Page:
After more than 100 days and a journey of a million miles, DSCOVR, the Deep Space Climate Observatory, has reached its destination at L1, the neutral gravity point between the earth and the sun. On July 6, 2015, the Earth Polychromatic Imaging Camera (EPIC), which is on board the satellite, returned its first photo of the entire sunlit side of Earth—taken from ONE MILLION miles away. It is a beauty.
Reminiscent of the “Blue Marble” photo that was taken by Apollo 17 in 1972, the new high definition picture of Earth shows North and Central America, lightly dressed in clouds, and basking in the oceans of blue water. The east coast of the US is clearly visible. It’s the ultimate picture of home.
Sometime in September, the satellite will begin sending daily pictures home—allowing scientists to study the atmosphere of the entire planet.
Wow! Sometimes in this technological age we just forget to say wow! We become too accustomed to the powerful tools we have for gathering data about our world and ourselves. We don’t think about the extraordinary amount of data being generated each day, and the amazing ways in which this information will change and enrich our lives. We forget to live in wonder.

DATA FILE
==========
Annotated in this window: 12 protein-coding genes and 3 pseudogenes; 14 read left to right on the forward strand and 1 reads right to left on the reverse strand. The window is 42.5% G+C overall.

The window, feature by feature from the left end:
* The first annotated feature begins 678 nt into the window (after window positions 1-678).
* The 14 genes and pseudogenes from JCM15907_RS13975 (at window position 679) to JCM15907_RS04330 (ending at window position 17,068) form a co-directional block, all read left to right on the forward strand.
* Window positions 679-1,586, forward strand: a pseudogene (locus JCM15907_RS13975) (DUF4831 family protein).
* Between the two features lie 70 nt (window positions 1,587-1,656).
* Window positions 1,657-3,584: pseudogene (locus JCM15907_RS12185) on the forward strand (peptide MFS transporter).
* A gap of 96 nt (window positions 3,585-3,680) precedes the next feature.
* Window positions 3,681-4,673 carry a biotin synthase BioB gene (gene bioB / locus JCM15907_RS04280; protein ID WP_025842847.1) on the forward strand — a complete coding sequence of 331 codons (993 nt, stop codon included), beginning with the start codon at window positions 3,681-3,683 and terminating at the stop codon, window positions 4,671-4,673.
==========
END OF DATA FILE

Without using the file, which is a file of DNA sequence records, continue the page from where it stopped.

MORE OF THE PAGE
“Wisdom begins in wonder,” said the old philosopher Socrates. Without a sense of wonder and appreciation, the capacity for lifelong learning begins to be muted. The opportunities for those “ah-ha!” moments become much less frequent. And we don’t benefit from wisdom that is derived from paying attention to what’s happening on our own blue planet, and the wonder-filled things that are unique to our own situations.
I love the picture. I’m in awe of the beauty of our world. I’m amazed at how much there is for us to learn—and by the incredible tools we can use to do so. There are very few words I love more than this one: “Wow!”